European plans to curb the mass influx of migrants coming from Tunisia have suffered a major setback as Tunisian President Kais Saied rejected financial support from the European Union.
“Tunisia, which accepts cooperation, does not accept anything that resembles charity or favour, because our country and our people do not want compassion and do not accept it if it is disrespectful,” Saied said late on October 2.
“As a result, Tunisia rejects what the EU has announced in recent days.”
He added that his country was “doing everything possible to dismantle the criminal networks that traffic people”.
“Tunisia rejects what the EU announced, not because of the small amount … but because the proposal conflicts with the Memorandum of Understanding [MoU] signed in July,”
Saied said it did not correspond to “the spirit” of the agreement. The “small amount” refers to €127 million in aid to Tunisia as part of the Migration Pact with the EU.
Recently, the European Commission announced €60 million would be made available to Tunisia. In addition, a package worth around €67 million aimed at strengthening Tunisia’s capacities to combat human traffickers and tighten border controls would be disbursed. The MoU between Tunisia and the EU allows for direct aid of another €150 million in 2023.
It is part of a bigger deal, worth €1 billion, designed to enable Tunisia to become a reliable EU partner with a stable economy and government that could effectively fight illegal immigration.
Tunisia has struggled to handle its public finances, with some fearing Tunis will not be able to pay its foreign debts in the near future.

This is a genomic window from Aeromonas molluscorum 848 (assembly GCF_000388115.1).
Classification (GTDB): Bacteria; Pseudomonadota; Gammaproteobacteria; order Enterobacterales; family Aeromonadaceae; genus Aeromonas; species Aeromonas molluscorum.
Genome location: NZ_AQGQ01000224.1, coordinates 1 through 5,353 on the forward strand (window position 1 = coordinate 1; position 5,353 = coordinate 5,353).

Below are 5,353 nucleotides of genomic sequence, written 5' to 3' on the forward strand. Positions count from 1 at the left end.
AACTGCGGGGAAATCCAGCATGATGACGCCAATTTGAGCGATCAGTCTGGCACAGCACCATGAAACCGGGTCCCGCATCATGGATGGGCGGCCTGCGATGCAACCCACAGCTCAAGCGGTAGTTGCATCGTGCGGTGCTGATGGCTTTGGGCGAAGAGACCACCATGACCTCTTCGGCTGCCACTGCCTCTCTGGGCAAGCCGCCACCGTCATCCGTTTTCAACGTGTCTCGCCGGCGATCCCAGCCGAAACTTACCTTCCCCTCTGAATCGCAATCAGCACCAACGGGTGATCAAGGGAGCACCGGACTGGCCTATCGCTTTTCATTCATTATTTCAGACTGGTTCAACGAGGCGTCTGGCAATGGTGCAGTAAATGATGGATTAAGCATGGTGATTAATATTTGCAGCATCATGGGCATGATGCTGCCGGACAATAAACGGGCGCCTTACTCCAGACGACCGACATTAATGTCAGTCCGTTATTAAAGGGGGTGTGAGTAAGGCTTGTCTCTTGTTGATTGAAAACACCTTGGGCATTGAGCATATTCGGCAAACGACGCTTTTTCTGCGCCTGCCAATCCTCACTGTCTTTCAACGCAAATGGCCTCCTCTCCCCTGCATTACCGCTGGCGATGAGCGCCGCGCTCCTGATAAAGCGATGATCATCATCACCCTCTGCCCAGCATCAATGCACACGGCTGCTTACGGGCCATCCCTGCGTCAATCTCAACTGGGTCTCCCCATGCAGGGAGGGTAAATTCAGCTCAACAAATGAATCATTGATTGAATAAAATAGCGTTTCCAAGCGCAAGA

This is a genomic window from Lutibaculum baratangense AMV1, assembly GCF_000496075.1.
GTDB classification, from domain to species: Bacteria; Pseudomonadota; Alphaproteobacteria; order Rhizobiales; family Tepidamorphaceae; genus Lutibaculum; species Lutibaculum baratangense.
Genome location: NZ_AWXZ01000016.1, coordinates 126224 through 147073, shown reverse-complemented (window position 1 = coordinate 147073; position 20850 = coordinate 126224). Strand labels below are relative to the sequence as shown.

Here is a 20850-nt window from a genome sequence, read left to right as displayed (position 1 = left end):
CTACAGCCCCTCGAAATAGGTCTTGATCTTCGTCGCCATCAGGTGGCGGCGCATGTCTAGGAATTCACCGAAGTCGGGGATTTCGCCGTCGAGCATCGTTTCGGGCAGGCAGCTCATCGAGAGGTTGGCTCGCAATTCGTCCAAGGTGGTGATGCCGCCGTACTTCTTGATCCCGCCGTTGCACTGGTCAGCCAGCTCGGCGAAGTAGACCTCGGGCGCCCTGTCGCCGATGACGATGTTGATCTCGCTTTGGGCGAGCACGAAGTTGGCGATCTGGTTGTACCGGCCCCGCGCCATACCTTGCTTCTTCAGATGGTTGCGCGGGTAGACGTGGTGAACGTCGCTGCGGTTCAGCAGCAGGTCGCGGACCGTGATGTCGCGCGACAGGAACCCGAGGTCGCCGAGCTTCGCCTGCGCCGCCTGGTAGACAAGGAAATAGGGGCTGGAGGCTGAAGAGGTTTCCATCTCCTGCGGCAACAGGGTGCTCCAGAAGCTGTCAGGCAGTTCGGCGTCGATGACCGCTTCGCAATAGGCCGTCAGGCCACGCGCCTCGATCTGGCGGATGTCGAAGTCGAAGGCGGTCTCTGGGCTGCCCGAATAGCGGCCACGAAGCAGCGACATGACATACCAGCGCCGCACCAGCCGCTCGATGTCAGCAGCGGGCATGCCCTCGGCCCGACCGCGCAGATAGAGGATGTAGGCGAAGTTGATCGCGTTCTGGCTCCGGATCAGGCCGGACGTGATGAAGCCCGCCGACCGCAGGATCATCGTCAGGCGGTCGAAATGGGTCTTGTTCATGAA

At the same time, images and video’s of what appear to be flagrant human-rights violations have been shared, casting a large shadow over the agreement with Europe.
Exemplifying its troubles, last week Tunis delayed a visit by an EC group to review the terms of the migration deal.
Just days ago, the Tunisian minister of foreign affairs Othman Jerandi said: “Tunisia cannot act as a gendarme whose mission is to protect the borders of others. It can only defend its borders, its frontiers.”
Tunisia also rejected admission to five members of the European Parliament’s foreign affairs committee last month for talks on the political situation in the country, stating that it would not tolerate what it called foreign intervention in its affairs.
Tunisia, along with Libya, are the main starting points for African migrants seeking to cross the Mediterranean to the EU, with Italy receiving most of those people.
Saied also highlighted the bigger picture regarding his country, stating: “Tunisia, like many other countries, has suffered under the current global system and does not want to be a victim again, just as the countries from which these waves of migration are coming do not want to be.
“They are victims of a global system that lacks justice and respect for human dignity.”
The deal with Tunisia had faced strong criticism in Europe as well, with the European Ombudsman questioning the EC over the controversial proposal.
Ombudman Emily O’Reilly urged the Commission to respond to a series of questions on how it expects to monitor the human-rights aspect of the EU-Tunisia MoU.
There have been reports of racism and violence against migrants in Tunisia while at the same time record numbers of migrants reach Italy.
Members of European parties from the Left and Right have taken pot-shots at the deal, while at the same time the EC and some governing politicians in Europe see the model as “a blueprint” on how to deal with migration.